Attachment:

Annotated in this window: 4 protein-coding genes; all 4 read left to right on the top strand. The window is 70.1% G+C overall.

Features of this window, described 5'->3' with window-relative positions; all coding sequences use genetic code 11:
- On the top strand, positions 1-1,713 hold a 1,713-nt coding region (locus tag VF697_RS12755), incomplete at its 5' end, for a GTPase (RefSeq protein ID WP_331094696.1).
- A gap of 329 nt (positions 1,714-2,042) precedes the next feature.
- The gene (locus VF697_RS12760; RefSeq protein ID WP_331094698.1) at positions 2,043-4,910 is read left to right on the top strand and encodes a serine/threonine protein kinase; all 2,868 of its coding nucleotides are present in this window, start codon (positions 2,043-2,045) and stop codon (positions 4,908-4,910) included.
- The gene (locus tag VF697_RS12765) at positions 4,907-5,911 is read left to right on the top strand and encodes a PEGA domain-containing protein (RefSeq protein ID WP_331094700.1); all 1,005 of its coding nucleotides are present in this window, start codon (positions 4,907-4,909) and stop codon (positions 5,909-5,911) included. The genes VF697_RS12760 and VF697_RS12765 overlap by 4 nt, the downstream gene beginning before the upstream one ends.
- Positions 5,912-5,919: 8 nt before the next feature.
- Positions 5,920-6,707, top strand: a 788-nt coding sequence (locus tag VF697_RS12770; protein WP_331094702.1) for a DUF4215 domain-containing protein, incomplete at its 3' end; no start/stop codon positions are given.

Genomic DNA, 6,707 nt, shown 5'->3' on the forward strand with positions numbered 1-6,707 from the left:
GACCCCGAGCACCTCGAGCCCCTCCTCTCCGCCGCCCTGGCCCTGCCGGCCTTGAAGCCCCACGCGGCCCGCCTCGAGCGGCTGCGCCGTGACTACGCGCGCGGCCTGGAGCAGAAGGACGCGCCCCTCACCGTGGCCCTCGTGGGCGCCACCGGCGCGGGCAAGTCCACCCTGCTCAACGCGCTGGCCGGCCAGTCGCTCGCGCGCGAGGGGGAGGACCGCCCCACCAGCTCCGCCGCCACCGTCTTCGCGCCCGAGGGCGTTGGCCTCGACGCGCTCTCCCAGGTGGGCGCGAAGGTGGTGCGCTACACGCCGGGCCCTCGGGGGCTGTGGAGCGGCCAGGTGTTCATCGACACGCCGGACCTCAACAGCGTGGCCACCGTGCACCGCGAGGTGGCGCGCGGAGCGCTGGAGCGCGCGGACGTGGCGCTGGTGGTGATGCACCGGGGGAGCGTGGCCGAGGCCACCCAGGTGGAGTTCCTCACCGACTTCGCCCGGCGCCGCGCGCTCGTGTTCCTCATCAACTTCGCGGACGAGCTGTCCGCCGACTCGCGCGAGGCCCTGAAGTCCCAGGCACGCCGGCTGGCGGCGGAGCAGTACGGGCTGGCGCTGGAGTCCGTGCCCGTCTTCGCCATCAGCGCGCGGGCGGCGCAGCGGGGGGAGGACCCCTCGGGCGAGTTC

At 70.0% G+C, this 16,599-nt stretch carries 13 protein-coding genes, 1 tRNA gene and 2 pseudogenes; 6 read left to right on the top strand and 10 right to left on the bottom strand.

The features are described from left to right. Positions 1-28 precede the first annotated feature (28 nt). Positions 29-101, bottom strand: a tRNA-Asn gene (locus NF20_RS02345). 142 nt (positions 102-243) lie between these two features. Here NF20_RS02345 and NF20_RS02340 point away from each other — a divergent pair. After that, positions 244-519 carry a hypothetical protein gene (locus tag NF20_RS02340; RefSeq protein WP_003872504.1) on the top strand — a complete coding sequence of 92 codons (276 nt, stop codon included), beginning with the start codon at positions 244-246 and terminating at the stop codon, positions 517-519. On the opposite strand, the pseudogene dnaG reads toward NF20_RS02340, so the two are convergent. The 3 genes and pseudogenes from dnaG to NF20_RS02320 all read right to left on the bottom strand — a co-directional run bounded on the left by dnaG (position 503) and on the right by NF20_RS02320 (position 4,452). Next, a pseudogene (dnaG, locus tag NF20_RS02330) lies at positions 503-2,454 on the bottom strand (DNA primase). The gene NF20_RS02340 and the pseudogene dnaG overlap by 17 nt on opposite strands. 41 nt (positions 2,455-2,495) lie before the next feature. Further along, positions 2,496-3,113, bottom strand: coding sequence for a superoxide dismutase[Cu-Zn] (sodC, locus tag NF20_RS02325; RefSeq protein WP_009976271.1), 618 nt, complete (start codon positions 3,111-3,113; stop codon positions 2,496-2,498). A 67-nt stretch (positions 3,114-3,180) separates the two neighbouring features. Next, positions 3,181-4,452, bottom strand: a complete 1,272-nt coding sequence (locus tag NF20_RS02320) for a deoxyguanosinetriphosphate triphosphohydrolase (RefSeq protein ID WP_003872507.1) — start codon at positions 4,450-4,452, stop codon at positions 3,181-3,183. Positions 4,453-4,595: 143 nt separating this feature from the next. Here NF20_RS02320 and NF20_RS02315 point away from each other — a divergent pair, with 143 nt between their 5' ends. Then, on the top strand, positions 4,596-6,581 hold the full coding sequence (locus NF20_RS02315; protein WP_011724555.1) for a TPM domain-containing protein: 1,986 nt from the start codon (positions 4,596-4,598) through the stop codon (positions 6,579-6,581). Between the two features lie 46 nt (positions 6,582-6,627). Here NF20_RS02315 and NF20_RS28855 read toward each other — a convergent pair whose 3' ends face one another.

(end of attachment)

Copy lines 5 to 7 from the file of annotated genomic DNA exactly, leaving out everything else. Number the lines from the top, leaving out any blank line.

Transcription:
- The gene (locus VF697_RS12760; RefSeq protein ID WP_331094698.1) at positions 2,043-4,910 is read left to right on the top strand and encodes a serine/threonine protein kinase; all 2,868 of its coding nucleotides are present in this window, start codon (positions 2,043-2,045) and stop codon (positions 4,908-4,910) included.
- The gene (locus tag VF697_RS12765) at positions 4,907-5,911 is read left to right on the top strand and encodes a PEGA domain-containing protein (RefSeq protein ID WP_331094700.1); all 1,005 of its coding nucleotides are present in this window, start codon (positions 4,907-4,909) and stop codon (positions 5,909-5,911) included. The genes VF697_RS12760 and VF697_RS12765 overlap by 4 nt, the downstream gene beginning before the upstream one ends.
- Positions 5,912-5,919: 8 nt before the next feature.